Saturday, 4 February 2017

Review of Bernanke's 'Courage to Act'

This review was originally published in Swedish on website of the Swedish Mises Institute in January 2016. Ben Bernanke was the chairman of the U.S. Central Bank, 'The Federal Reserve', 2006-2014, and nowadays blogs for the Brookings Institute. In late-2015 he released a book, his memoir, of the crisis, titled The Courage to Act: A Memoir of a Crisis and its Aftermath, which I reviewed in Swedish not long after. This piece has been translated and re-worked from the Swedish version. Since I recently discussed Bernanke's "Firefighter Analogy" that appears in the book, I figured it was finally time to bring this 1500-word review onto Life of an Econ Student.

Summary: An exciting book that mixes Bernanke's personal life with his political achievements. If you can stomache his naive view of the crisis as created by a lack of regulation and by bankers' greed, as well as his somewhat clumsy and lazy academic analysis, it is a book well worth reading: about a smart and hard-working man with benevolent aims but with brutally mistaken convictions and methods at his disposal.

Little over two months ago [October 5, 2015, this piece was writting in late-2015, and published in January 2016], Ben Bernanke, the former chairman of the American Central Bank ("The Fed") between 2006 and 2014, released his perspective of the financial crisis and its aftermath. It is an autobiographical approach, a story beginning with Bernanke's childhood in Dillon, S.C., and continuing through his college years in Harvard and MIT, his early academic life in Stanford and Princeton before he entered the political game of Washington. It is not exactly an academic book, even though it deals with academic topics, and his editors have done a great job of translating often arcane economic reasoning into comprehensible English. The beginning of the book even contains a 20-page description of the post-war trends in economic research, where confusing trends and groups of various economic schools is neatly laid out (Neoclassical, Neo-Keynesian Synthesis, New Keynesian, New Classic etc.) Even Austrians, who often somewhat lazily throw them all together under the misleading heading 'Keynesians', can learn a thing or two about this important era in the history of economic thought.

It is also a book about 'the other side', that is, from the inside of the centre of monetary policy-making, of discussions in their board rooms, meetings and emails with other authorities (advisors, presidents, Treasury secretaries etc). Bernanke often emphasises what he and his co-workers tried to accomplish with various programs, the "bailouts", the quantitive easing and the monetary statements and speeches given in trying to manage and steer the crisis. Above all, it's a book about The Game between politicians, central bankers and the financial markets. Sometimes this game seems to be a high-staked exercise in game theory, where Bernanke & co tries to convey a message to the financial markets, who in turn try to interpret what he's saying, and he in turn interpret and predict what their reactions mean for the economy.

The thesis of the book is clearly presented in the title: The Courage to Act. Throughout, Bernanke argues that he and the Fed had the courage to act, and saved the economy from a catastrophe worse than the one experienced during the 1930s. The rest of the 579 pages are details; how they acted when Bear Stearns reported enormous losses in two of their off-balance sheet hedge funds and how Fed negotiated a deal where J.P. Morgan acquired Bear with $29bn dollars of Fed-support; how they struck a deal with Bank of America to purchase the next investment bank about to fall, Merryl Lynch; how they and other authorities failed to save Lehman; how the domino effects and the bank runs of financial firms forced the Fed to do everything in their power to solve crisis after crisis; how the Federal Reserve functions with its regional Reserve Banks and the board (Federal Open Market Committee) sets the Fed funds rate.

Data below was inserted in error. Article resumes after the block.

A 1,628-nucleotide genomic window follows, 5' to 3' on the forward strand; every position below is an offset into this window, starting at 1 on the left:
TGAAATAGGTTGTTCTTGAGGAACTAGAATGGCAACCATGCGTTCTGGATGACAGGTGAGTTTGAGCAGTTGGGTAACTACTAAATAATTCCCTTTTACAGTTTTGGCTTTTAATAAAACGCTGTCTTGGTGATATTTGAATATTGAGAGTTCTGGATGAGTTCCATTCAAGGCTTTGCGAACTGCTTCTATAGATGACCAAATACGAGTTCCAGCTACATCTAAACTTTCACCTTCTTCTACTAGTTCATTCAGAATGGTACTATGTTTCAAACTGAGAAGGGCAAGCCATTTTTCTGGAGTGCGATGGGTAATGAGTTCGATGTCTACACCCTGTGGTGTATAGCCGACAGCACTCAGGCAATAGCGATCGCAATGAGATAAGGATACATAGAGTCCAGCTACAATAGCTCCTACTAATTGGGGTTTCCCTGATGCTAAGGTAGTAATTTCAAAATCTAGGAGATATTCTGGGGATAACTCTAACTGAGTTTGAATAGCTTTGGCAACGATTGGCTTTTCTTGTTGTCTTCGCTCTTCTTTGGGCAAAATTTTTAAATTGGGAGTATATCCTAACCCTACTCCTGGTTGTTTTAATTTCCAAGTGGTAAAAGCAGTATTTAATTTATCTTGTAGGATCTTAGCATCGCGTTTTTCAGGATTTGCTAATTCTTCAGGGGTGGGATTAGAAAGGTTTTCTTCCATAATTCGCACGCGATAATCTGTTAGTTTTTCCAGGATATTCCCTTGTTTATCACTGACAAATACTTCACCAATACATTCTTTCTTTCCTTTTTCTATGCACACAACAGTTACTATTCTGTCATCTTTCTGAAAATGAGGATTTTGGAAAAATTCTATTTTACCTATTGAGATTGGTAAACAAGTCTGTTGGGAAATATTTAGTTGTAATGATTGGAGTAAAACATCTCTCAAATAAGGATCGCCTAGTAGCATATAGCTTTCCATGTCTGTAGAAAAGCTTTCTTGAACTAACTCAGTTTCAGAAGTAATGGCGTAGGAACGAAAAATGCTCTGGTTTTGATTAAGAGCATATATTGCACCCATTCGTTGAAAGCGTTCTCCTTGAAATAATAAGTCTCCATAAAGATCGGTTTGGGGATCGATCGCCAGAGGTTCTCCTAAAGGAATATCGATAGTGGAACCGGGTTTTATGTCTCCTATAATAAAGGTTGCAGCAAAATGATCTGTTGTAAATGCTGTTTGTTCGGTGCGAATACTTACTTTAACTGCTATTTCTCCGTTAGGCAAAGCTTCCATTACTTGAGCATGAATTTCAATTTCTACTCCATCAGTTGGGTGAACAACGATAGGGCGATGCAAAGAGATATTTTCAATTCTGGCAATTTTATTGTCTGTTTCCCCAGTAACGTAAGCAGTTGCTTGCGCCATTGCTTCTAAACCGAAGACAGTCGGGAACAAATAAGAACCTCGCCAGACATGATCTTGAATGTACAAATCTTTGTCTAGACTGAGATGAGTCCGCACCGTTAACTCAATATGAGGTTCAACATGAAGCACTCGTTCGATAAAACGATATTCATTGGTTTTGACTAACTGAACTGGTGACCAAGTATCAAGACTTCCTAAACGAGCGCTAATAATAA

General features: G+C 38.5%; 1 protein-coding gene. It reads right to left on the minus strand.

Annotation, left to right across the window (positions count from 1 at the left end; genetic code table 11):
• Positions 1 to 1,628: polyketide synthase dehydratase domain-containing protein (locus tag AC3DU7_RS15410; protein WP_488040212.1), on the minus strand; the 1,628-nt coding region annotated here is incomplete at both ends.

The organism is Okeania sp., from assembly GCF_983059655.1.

From an Austrian perspective, the 'hurrays' and 'congratulations' to Central Banks and centrally-planned financial markets, are quite absurd  almost entertaining, if not for the massive damage to the economy we hold them responsible for. Without even considering the hard-core Austrian arguments about money or insolvent fraction reserve banking systems, there are quite large questions raised by this narrative. It is, for instance, quite obvious that a well-read and highly educated economist such as Bernanke have read Hayek's warnings about Pretense of Knowledge – the belief that all effects of economic action or political interventions in the economy can be foreseen, and that all information in the market can be collected and assessed by a few individuals or authorities. But 'to be aware of' and 'to understand' are different things. After Bernanke and a collegue at the Council of Economic Advisors in 2005 analysed the economy-wide consequences of rapidly-falling prices in the property market, their conclusion is almost laughable in retrospect:
A moderate recession, similar to or perhaps somewhat deeper than the eight-month-long 2001 recession (p. 113)
During his time as chairman both he and co-workers at the Fed did the same exercise again (p. 113, 136, 162) and he repeats several times that the mistake in these analyses was found in a neglect of 'financial stability' and the possibility of bank-runs on investment banks, not covered by federal insurance guarantee  not that these kind of analyses ignores Hayek's warning or appreciates the problems Austrians always raise in regards to Central Banks generally.